Do you have trouble being patient in your prayers? Countless times I have prayed without immediate results from God. But is that something we should hold against God? Does He always promise instant results? Could He be teaching us something more than our expected and perceived result of prayer? We are instant people, especially Americans. We desire a fast, if not instantaneous answer in everything. Do you mean you had to wait fifteen seconds for the water to get hot in your kitchen sink? Unbelievable. You’re telling me the waiter took two minutes to get to you after you sat down? Unreal. You had to wait how long to save $500 on your car insurance? Shut your mouth! Timers at a fast-food drive-thru line, advertisements of losing five pounds in five days, on-demand movies because no one wants to wait a week to see the next episode anymore. When I searched for Psalm 28 to read it on my computer this morning the first thing at the top of the screen wasn’t Psalm 28 but the time it took to pull up the results – .52 seconds! Sadly, we sometimes think prayer is on our timetable instead of in the hands of the One Who transcends time: the Alpha and the Omega – the One Who was, and is and is to come (Revelation 1:8).
In Psalm 28:1-2, David has asked the Lord for help and seemingly did not receive an instant response. Knowing the character and previous experiences of the Lord, David presumes to pray the Lord’s response in verses 3-6. He basically asks the Lord to “sic ‘em”. This is a personal imprecatory request for the Lord to punish his enemies. Did David believe repaying his enemies for the evil that was done to him was the best answer? I know my flesh has prayed that way before. Were David’s prayers of praise to the Lord laced with undertones of justifiable anger and vengeance? David was adamant about the answer he wanted from the Lord – swift punishment for those who were oppressing him. But would this be the Lord’s response? While the Lord does punish those who do evil because His character is holy, our prayers should not commence instructing the Lord. They should be prayers of praise that demonstrate hearts of devotion and trust in the Lord, allowing Him to act in the time and way that His holy character desires. We should ask for deliverance and trust the Lord knows best how to do it. We should ask the Lord for help but trust He will give us what is best. If He lingers, praise the Lord. If He grants mercy where we do not see fit, praise the Lord. If He chooses to condemn the wicked, praise the Lord. If He never delivers from present situations, praise be the Lord. The condition of our prayers reflects the condition of our hearts.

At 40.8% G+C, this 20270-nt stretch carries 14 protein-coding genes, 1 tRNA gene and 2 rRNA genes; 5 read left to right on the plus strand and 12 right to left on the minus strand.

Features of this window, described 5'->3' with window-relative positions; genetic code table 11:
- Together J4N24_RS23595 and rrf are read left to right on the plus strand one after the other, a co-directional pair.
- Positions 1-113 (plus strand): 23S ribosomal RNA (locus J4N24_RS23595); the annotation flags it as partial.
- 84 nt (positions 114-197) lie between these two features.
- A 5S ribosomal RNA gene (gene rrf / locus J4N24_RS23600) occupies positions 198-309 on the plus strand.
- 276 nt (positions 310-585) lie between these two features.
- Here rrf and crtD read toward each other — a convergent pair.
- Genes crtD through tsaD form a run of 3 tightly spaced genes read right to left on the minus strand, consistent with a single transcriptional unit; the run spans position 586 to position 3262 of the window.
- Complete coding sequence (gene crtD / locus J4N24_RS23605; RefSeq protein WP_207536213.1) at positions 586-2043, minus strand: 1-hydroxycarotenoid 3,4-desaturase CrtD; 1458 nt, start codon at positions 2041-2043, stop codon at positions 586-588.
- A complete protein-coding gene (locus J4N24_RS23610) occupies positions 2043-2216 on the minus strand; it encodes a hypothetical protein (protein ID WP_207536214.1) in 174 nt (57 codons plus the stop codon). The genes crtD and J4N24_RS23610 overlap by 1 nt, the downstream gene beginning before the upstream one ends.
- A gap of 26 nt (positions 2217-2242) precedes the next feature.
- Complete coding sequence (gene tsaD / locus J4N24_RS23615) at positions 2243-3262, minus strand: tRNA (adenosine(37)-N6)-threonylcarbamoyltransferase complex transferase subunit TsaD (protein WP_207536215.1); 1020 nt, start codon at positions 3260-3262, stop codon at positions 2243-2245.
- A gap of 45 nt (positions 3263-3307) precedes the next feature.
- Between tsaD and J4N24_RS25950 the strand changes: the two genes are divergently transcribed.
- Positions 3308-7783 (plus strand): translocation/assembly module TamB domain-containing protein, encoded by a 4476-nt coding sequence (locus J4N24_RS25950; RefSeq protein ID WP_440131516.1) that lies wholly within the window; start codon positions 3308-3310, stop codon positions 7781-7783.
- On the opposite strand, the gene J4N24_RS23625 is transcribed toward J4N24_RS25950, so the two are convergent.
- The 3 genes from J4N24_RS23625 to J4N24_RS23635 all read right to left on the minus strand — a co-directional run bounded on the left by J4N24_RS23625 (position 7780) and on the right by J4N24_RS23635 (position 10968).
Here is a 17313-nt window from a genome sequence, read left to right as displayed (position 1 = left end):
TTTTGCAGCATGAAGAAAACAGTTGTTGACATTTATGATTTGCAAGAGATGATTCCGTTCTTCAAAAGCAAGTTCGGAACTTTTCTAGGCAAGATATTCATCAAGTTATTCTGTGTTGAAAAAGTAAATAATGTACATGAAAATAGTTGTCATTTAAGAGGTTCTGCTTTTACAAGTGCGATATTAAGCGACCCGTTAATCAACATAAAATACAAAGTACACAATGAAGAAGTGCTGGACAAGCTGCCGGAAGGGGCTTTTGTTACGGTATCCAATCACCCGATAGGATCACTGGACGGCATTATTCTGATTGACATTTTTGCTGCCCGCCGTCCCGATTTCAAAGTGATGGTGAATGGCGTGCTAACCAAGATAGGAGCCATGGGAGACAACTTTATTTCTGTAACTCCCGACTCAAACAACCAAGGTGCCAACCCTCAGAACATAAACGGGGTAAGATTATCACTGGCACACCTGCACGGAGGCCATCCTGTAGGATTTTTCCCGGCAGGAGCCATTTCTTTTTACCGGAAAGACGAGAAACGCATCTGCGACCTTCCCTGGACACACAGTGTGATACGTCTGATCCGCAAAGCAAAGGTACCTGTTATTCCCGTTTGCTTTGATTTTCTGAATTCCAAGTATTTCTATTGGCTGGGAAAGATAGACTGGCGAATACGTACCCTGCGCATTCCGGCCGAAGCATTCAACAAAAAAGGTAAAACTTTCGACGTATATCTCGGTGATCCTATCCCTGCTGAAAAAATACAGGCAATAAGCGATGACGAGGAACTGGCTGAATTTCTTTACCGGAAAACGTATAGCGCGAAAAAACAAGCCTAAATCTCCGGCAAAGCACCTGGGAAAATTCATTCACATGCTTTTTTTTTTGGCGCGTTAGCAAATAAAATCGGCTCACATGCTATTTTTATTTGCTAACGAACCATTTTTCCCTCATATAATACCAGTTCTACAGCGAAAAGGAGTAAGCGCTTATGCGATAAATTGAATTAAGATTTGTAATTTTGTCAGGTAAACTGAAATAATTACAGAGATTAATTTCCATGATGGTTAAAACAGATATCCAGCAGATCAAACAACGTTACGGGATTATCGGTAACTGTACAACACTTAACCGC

Verses 6-7 illustrate how God answered David’s prayer for deliverance and mercy. While David waited on the Lord, the Lord grew his strength, trust, joy, and praise. Maybe David waited a week? Maybe longer? While we do not know the length of time David had to be patient, we do know the Lord answered David’s request. David remained patient and kept on praying. While we wait for God’s answer to prayer, we must realize God is building our Christ-like character – strength, trust, joy, praise, etc. Will we give up in prayer? Will we trust the Lord has the best response? Will we allow the Lord to change our prayer requests? Will we be joyful while we wait? Will we praise Him before, during, and after the results of prayer? While we do not know exactly how the Lord dealt with David’s oppressors, David viewed God’s eventual response as appropriate and fulfilling, even encouraging others in verses 8-9 to trust Him for their future needs for strength, deliverance, and blessings.
- Are you patient in your prayers?
- Do you trust the Lord to give the best answers to your prayers?
- If the Lord does not answer the way you desire, how do you respond?
Lord, help me to wait patiently and continue to pray. Help me to trust You for the best results and answer. I do not desire to instruct You as you alone are wise, all-powerful, and all-knowing. I choose to submit to Your answers before I see them. Grow my faith and trust in You. In Jesus’ name I pray, Amen.
Stephen and his wife Haley have called Arkansas home all of their lives. Stephen has served in several ministry roles over the last 25 years and as a lead pastor for the last 8 years. Stephen attended Williams Baptist College and earned a BA in Biblical Studies from Ouachita Baptist University, an MA, MDiv, and DMin in Christian Leadership and Pastoral Ministries from Liberty University. When not pastoring, Stephen enjoys running, cycling, reading, writing, camping, fishing, and spending time with his family.